CottonInfo's team of Regional Extension Officers (REOs) have a particular focus on helping growers to improve their nitrogen use efficiency.

As a result, the team have been conducting a series of on-farm trials across the cotton growing valleys, aimed at ground truthing the research around N use and its efficiency. Trials were conducted during the 2014-15 and 2015-16 seasons.

2014-15 trials

The aim of the 2014-15 season trials was to examine Nitrogen Fertiliser Use Efficiency, through the effect on yield of different rates of Nitrogen (N) fertiliser, as well as examining the fate of nitrogen fertiliser throughout the cotton crop season. Replicated trials were also carried out across all cotton growing regions by the CottonInfo REOs.

The findings from each valley can be downloaded below:

The results from these trials emphasis that there is not one optimum nitrogen fertiliser rate, and that further information is needed regarding the factors impacting both the availability and losses of nitrogen in the system, in order to more accurately apply the optimum economic and environmental rate.

For more information on the findings from each valley's trial, please contact the relevant CottonInfo REO.

2015-16 trials

Building on the 2014-15 trials, the aim of the 2015-16 trials was to look more closely at several of the nitrogen availability and loss factors.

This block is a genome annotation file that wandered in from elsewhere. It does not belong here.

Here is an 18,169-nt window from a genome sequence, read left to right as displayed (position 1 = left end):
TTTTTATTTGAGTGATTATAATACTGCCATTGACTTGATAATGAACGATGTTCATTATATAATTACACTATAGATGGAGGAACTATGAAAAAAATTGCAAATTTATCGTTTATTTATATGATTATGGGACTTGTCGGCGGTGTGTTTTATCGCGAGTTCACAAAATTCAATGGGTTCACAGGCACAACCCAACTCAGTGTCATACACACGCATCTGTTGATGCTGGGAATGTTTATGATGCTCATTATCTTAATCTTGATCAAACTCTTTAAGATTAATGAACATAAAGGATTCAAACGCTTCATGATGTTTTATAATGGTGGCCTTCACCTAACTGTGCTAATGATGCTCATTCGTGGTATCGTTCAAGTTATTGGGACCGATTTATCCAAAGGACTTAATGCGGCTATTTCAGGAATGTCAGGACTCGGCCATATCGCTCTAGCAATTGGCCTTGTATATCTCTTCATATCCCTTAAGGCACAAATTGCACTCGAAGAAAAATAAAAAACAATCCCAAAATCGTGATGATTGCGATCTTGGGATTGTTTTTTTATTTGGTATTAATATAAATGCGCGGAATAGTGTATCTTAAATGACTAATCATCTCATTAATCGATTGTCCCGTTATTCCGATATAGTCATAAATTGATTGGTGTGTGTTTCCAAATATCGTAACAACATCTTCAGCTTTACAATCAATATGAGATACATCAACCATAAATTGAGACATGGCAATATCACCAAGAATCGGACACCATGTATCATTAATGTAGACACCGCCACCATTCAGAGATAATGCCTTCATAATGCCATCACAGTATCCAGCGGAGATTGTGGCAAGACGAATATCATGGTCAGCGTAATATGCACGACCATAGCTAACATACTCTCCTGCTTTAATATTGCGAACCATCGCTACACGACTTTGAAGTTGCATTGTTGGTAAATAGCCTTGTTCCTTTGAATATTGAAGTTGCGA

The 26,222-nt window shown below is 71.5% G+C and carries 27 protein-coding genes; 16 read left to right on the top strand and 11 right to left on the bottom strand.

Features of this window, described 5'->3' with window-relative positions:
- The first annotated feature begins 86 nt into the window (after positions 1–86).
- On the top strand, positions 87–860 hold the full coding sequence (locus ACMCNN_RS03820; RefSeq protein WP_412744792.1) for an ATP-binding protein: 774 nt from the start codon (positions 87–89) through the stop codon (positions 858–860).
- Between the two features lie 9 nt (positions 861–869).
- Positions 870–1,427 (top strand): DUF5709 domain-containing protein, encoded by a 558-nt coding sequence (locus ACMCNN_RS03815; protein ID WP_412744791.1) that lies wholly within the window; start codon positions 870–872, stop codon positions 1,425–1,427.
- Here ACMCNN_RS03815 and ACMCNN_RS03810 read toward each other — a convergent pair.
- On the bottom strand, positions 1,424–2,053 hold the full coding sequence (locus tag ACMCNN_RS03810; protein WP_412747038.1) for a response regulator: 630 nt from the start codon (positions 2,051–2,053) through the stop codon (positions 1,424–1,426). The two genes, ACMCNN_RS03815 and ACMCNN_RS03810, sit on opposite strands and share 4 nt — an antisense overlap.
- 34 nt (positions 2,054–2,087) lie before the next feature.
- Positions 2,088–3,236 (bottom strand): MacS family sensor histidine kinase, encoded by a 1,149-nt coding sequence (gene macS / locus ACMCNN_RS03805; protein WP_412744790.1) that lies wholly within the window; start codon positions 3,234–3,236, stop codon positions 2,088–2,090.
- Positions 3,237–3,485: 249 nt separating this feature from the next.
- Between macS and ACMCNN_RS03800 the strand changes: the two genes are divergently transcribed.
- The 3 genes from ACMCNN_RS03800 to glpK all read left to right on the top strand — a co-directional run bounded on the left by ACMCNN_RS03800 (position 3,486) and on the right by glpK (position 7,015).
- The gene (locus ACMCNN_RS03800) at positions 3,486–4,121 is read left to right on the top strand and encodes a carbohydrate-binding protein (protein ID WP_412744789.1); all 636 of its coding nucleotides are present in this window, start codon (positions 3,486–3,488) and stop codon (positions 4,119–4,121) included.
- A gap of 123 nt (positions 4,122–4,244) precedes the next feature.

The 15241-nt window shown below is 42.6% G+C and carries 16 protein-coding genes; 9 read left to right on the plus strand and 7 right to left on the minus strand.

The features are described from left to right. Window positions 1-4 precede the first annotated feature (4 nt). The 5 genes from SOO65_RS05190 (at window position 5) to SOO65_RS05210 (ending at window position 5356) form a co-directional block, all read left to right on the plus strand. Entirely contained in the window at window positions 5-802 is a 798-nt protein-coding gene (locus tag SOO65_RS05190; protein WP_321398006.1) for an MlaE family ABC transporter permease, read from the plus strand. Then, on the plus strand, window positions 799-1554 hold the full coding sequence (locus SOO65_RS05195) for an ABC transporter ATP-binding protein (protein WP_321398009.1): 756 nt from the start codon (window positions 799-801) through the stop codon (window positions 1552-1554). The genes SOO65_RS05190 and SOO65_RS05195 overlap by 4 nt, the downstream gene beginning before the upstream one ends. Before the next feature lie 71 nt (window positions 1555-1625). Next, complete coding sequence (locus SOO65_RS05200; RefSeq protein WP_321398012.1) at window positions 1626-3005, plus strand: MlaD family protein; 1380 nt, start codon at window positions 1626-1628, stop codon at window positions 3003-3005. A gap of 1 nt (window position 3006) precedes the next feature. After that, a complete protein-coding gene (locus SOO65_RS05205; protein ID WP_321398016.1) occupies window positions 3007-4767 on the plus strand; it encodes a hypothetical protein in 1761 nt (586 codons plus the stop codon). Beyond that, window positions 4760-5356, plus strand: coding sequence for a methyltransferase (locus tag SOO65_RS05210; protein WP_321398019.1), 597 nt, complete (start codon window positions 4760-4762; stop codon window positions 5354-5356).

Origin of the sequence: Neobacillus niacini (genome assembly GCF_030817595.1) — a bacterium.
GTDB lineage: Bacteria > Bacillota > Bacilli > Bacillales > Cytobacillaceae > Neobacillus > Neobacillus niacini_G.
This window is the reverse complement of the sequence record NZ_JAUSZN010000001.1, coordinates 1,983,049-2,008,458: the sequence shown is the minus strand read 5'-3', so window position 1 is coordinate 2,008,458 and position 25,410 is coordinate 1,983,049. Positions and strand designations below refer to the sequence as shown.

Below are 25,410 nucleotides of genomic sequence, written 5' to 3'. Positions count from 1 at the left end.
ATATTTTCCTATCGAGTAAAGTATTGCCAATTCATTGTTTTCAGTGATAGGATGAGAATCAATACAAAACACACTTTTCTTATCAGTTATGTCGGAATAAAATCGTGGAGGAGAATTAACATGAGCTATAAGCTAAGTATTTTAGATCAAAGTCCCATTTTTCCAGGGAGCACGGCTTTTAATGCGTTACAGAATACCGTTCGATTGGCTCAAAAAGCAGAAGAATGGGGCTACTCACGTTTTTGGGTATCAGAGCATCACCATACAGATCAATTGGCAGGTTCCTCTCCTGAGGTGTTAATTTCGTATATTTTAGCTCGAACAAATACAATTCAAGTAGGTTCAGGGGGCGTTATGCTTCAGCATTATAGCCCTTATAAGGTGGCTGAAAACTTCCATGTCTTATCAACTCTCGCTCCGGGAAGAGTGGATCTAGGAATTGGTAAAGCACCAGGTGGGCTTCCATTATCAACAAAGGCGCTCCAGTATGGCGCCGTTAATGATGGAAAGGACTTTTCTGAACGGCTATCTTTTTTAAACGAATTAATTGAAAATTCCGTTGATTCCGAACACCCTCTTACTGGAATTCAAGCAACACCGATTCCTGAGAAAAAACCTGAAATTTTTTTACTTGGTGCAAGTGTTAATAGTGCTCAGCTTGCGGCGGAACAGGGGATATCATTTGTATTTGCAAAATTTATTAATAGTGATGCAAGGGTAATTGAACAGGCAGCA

Traditionally, nitrogen availability has been determined by pre-season soil tests. This season, the team also conducted an in-season test to estimate the contribution of nitrogen mineralisation during the growing season. The Solvita mineralisation test was collected in partnership with the CRDC-funded Enhancing and Testing the Cotton Carbon Management Tool project run by the University of Queensland.

A second focus was to quantify nitrogen losses due to leaching during early irrigation events. The REOs used Nitrate Test-strips to measure the nitrate level in early irrigation events, to provide important information about the effectiveness of pre-season N fertiliser placement.

The trials also assessed the value of leaf and petiole testing to optimise in-crop fertiliser application, with variable rates above and below the recommended rates being applied.